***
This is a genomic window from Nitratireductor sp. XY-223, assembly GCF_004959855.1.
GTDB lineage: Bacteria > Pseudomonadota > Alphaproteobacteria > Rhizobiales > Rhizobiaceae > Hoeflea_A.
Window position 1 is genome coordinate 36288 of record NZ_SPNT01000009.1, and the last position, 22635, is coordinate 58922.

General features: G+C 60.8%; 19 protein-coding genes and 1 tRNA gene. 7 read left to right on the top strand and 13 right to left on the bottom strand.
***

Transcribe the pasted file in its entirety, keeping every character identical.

This is a genomic window from Nitratireductor sp. XY-223, assembly GCF_004959855.1.
GTDB lineage: Bacteria > Pseudomonadota > Alphaproteobacteria > Rhizobiales > Rhizobiaceae > Hoeflea_A.
Window position 1 is genome coordinate 36288 of record NZ_SPNT01000009.1, and the last position, 22635, is coordinate 58922.

General features: G+C 60.8%; 19 protein-coding genes and 1 tRNA gene. 7 read left to right on the top strand and 13 right to left on the bottom strand.